Our Apple in the classroom series continues with six more educators explaining how Apple technology has helped shape teaching and learning, and what their favorite Apple technology in the classroom is and why.
Global collaboration: creating an eBook with students from 20 other countries.
One of the best examples showing how Apple has transformed learning is the “If You Learned Here” Project, according to education consultant Lucy Gray. She had presented at an Apple Distinguished School meeting on global connections, and two teachers Mary Morgan Ryan and Carolyn Skibba went back to their classrooms to design their own collaborative project. In the end, it involved 70 schools from 20 countries using a myriad of tools, including Flipgrid, Padlet and Book Creator to pull together a collaborative eBook written by students from around the world. The project offers “a great example of how educators can bring the world into their classrooms,” adds Gray.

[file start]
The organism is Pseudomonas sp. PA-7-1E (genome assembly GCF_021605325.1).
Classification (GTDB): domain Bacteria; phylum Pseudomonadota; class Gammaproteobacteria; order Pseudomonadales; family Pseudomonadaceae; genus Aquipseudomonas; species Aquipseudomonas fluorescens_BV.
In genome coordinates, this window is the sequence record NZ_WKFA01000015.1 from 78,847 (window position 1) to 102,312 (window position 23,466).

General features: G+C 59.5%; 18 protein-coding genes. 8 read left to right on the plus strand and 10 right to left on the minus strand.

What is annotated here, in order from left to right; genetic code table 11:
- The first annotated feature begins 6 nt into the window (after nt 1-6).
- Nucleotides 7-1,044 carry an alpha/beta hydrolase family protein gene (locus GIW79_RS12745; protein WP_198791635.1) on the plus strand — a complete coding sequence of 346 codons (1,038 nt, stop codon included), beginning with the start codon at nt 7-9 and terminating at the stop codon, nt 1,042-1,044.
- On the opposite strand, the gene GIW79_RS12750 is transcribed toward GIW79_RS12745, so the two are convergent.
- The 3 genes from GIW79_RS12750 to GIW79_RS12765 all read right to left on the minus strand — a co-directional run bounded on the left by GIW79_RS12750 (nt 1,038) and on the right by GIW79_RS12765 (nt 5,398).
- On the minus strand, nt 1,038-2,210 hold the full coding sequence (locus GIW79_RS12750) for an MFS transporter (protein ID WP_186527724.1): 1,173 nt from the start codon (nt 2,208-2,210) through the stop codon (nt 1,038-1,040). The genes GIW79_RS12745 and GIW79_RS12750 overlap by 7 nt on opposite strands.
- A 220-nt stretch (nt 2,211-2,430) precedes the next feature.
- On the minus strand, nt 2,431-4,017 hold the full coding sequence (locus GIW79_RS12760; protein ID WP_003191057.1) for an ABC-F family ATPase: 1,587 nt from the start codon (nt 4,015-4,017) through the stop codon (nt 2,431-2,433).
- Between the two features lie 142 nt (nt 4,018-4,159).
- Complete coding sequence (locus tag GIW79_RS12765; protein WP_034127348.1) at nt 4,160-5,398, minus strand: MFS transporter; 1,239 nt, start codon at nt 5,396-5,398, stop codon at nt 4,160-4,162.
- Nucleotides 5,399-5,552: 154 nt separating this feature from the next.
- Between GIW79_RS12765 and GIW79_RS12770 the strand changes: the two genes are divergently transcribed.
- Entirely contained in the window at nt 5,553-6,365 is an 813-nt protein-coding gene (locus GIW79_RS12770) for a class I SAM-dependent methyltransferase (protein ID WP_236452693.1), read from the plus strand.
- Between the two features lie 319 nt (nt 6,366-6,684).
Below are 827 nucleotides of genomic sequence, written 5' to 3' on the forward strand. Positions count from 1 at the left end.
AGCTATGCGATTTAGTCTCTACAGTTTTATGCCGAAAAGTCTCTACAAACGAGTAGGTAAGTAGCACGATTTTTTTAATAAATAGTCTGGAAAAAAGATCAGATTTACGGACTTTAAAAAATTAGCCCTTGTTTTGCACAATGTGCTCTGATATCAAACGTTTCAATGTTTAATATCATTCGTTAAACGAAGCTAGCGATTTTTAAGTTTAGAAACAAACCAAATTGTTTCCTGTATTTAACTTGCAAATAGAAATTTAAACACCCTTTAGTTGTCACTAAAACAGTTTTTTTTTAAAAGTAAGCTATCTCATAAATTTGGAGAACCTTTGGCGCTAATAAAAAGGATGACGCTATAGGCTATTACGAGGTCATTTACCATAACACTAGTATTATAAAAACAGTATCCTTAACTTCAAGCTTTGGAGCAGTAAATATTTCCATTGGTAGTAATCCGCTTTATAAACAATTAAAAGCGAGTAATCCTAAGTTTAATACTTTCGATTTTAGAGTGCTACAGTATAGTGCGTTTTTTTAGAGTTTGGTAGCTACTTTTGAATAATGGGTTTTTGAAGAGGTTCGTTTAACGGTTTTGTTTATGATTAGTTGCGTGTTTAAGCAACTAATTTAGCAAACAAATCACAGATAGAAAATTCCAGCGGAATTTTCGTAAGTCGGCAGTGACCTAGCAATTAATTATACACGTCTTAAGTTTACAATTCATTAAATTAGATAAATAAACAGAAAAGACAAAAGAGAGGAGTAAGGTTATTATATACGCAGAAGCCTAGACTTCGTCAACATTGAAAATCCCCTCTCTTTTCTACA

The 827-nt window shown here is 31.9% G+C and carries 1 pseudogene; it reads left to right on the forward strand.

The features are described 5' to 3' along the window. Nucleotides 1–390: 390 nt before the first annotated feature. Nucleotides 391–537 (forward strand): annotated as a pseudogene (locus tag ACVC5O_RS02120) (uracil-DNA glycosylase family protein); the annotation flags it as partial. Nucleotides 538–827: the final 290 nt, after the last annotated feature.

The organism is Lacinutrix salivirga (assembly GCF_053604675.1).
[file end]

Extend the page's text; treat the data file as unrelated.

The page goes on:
What’s her favorite Apple Technology? iTunes U, as it offers a repository of mostly free content for all levels of education. “There is a treasure trove of material within iTunes U including videos, podcasts, iBooks, and other digital documents. Colleges and universities, K12 schools, and institutions of informal learning have created channels showcasing great resources for others,” says Gray. “Also, iTunes U Course Manager is available for those who want to build their own collections of content. My favorite channel on iTunes U is the Apple Distinguished Educator channel!”
Using apps to offer discrete, individualized instruction for fourth grade math students.
“Apple has transformed learning by increasing mobility, collaboration and creativity,” says Scott Newcomb, a fourth grade teacher and blogger/consultant. Having iPad Minis in his classroom has had a huge impact on his students: “Their learning is no longer tethered to their desks. It has leveled the playing field. All students feel that they can contribute to the activity.”
Specifically, Newcomb has his students use math apps on the iPad Mini to sharpen their skills. He also incorporates blended learning by having the students use online math programs to differentiate instruction.